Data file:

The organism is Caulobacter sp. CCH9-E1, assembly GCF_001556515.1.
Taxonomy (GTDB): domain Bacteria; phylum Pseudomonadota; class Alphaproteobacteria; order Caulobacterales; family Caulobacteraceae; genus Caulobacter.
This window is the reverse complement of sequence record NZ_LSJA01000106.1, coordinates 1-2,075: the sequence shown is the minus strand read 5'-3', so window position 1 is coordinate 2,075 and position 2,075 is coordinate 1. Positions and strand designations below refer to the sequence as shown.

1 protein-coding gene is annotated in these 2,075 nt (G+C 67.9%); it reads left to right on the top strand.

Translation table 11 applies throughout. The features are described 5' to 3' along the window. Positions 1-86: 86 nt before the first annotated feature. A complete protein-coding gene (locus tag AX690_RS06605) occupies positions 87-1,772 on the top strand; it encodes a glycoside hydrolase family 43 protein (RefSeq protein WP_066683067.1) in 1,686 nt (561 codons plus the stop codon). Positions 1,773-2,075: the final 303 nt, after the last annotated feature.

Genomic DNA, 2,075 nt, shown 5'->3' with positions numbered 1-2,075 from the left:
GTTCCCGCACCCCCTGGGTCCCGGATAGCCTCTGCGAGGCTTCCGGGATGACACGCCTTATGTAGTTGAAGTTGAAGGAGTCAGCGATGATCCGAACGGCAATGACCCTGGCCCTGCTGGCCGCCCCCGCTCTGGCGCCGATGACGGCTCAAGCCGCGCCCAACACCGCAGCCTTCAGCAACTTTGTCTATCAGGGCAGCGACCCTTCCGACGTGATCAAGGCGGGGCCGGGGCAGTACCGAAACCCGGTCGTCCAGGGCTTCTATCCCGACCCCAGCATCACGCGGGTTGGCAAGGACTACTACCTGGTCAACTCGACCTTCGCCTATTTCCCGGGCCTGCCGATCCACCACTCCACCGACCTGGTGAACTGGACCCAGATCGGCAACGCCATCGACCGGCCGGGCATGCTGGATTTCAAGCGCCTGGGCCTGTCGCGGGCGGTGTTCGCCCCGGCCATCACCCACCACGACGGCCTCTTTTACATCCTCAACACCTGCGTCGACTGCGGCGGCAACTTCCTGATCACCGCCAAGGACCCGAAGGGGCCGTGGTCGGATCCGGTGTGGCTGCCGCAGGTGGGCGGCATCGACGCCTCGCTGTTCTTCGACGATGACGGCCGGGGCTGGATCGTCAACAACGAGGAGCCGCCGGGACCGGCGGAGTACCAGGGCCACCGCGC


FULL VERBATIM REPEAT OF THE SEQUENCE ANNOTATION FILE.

The organism is Caulobacter sp. CCH9-E1, assembly GCF_001556515.1.
Taxonomy (GTDB): domain Bacteria; phylum Pseudomonadota; class Alphaproteobacteria; order Caulobacterales; family Caulobacteraceae; genus Caulobacter.
This window is the reverse complement of sequence record NZ_LSJA01000106.1, coordinates 1-2,075: the sequence shown is the minus strand read 5'-3', so window position 1 is coordinate 2,075 and position 2,075 is coordinate 1. Positions and strand designations below refer to the sequence as shown.

1 protein-coding gene is annotated in these 2,075 nt (G+C 67.9%); it reads left to right on the top strand.

Translation table 11 applies throughout. The features are described 5' to 3' along the window. Positions 1-86: 86 nt before the first annotated feature. A complete protein-coding gene (locus tag AX690_RS06605) occupies positions 87-1,772 on the top strand; it encodes a glycoside hydrolase family 43 protein (RefSeq protein WP_066683067.1) in 1,686 nt (561 codons plus the stop codon). Positions 1,773-2,075: the final 303 nt, after the last annotated feature.

Genomic DNA, 2,075 nt, shown 5'->3' with positions numbered 1-2,075 from the left:
GTTCCCGCACCCCCTGGGTCCCGGATAGCCTCTGCGAGGCTTCCGGGATGACACGCCTTATGTAGTTGAAGTTGAAGGAGTCAGCGATGATCCGAACGGCAATGACCCTGGCCCTGCTGGCCGCCCCCGCTCTGGCGCCGATGACGGCTCAAGCCGCGCCCAACACCGCAGCCTTCAGCAACTTTGTCTATCAGGGCAGCGACCCTTCCGACGTGATCAAGGCGGGGCCGGGGCAGTACCGAAACCCGGTCGTCCAGGGCTTCTATCCCGACCCCAGCATCACGCGGGTTGGCAAGGACTACTACCTGGTCAACTCGACCTTCGCCTATTTCCCGGGCCTGCCGATCCACCACTCCACCGACCTGGTGAACTGGACCCAGATCGGCAACGCCATCGACCGGCCGGGCATGCTGGATTTCAAGCGCCTGGGCCTGTCGCGGGCGGTGTTCGCCCCGGCCATCACCCACCACGACGGCCTCTTTTACATCCTCAACACCTGCGTCGACTGCGGCGGCAACTTCCTGATCACCGCCAAGGACCCGAAGGGGCCGTGGTCGGATCCGGTGTGGCTGCCGCAGGTGGGCGGCATCGACGCCTCGCTGTTCTTCGACGATGACGGCCGGGGCTGGATCGTCAACAACGAGGAGCCGCCGGGACCGGCGGAGTACCAGGGCCACCGCGC